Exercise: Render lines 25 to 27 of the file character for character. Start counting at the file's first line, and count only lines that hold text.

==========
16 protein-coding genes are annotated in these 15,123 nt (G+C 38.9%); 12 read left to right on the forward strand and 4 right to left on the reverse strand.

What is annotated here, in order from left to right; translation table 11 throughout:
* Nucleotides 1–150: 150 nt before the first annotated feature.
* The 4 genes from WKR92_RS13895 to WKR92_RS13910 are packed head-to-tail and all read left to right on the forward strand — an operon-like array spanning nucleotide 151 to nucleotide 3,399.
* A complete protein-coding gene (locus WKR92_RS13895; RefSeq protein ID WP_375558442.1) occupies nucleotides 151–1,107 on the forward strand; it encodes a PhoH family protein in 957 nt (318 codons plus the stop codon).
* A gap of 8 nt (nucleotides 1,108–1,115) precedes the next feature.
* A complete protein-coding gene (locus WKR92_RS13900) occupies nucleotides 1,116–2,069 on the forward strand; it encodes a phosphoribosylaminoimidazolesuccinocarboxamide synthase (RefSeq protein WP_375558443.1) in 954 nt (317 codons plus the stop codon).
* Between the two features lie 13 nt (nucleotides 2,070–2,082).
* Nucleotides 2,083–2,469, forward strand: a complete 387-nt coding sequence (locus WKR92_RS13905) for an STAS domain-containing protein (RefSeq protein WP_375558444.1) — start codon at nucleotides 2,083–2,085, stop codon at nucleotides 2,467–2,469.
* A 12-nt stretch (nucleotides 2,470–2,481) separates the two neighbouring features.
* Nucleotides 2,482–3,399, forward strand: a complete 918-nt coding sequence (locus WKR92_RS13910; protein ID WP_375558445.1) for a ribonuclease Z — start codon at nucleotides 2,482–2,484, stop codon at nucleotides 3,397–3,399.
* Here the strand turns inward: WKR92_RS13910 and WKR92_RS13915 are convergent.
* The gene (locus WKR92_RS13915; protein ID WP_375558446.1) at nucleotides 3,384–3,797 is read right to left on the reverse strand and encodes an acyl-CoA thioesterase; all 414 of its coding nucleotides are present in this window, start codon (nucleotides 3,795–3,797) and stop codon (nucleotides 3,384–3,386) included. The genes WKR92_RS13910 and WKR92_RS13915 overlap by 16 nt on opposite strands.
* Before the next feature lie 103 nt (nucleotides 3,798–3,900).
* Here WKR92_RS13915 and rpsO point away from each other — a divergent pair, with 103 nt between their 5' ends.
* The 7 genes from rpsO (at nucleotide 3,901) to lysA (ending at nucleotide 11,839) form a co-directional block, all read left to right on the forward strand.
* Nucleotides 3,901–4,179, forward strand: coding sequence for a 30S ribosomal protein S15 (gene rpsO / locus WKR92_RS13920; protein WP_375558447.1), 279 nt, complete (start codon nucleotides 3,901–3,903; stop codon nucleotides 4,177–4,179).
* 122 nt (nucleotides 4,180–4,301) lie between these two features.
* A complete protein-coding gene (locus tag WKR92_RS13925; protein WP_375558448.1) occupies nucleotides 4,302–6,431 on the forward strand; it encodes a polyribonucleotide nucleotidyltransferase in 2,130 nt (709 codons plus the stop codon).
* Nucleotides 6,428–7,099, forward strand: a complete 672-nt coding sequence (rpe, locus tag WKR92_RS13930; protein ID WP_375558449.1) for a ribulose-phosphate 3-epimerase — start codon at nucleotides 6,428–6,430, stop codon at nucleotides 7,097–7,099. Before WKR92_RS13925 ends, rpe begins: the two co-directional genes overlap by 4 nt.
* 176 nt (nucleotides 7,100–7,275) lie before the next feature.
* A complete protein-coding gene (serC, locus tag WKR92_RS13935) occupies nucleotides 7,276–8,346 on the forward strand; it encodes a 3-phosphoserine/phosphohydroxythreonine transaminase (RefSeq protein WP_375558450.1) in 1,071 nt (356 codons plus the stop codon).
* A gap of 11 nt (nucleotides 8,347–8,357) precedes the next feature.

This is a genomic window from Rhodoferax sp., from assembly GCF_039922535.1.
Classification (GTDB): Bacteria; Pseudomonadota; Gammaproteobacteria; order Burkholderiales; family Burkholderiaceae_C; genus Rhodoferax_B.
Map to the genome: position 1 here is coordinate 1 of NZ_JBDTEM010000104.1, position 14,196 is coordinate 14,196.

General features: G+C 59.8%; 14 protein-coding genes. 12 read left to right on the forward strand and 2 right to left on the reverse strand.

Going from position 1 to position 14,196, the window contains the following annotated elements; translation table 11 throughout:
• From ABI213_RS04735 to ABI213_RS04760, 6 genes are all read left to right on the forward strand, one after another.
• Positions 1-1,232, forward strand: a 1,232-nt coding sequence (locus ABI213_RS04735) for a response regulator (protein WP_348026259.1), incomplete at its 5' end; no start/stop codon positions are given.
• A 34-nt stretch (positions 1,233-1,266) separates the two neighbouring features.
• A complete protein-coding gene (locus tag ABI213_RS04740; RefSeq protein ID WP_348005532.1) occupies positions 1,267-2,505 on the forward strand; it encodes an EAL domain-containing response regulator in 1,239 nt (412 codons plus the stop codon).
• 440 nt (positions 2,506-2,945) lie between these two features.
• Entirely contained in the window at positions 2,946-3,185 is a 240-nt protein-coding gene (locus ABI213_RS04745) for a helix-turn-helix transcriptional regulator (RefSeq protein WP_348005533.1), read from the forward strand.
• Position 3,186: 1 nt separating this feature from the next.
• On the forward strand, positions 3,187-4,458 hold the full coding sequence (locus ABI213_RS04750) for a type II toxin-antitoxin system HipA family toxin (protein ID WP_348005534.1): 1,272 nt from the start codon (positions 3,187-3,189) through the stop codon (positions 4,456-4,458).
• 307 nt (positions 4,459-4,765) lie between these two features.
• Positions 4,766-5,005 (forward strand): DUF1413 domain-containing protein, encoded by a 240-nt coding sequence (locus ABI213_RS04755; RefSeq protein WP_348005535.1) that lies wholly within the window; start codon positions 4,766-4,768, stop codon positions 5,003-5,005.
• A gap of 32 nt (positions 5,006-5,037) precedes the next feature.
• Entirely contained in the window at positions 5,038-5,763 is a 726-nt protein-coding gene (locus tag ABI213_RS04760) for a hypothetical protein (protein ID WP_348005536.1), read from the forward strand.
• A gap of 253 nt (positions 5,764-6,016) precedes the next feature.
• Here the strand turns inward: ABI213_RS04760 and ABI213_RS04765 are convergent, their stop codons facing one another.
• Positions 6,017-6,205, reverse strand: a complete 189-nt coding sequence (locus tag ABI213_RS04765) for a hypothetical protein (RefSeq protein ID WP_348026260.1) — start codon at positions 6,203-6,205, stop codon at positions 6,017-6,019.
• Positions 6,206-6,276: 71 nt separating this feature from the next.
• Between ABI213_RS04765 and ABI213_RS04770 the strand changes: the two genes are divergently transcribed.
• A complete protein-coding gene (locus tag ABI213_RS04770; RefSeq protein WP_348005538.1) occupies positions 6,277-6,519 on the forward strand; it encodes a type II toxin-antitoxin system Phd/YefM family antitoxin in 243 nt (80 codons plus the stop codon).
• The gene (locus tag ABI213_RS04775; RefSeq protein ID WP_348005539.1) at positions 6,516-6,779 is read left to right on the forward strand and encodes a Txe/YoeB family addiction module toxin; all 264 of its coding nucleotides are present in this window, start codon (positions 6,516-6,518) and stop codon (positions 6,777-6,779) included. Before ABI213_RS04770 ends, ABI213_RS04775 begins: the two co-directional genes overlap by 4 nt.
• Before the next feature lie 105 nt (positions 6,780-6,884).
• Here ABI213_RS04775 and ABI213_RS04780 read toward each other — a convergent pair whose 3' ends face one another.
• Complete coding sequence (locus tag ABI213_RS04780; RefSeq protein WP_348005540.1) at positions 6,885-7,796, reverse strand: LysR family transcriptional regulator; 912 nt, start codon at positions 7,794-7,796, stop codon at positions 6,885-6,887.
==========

Classification (GTDB): Bacteria; Pseudomonadota; Gammaproteobacteria; order Burkholderiales; family Burkholderiaceae_C; genus Rhodoferax_B.
Map to the genome: position 1 here is coordinate 1 of NZ_JBDTEM010000104.1, position 14,196 is coordinate 14,196.

General features: G+C 59.8%; 14 protein-coding genes. 12 read left to right on the forward strand and 2 right to left on the reverse strand.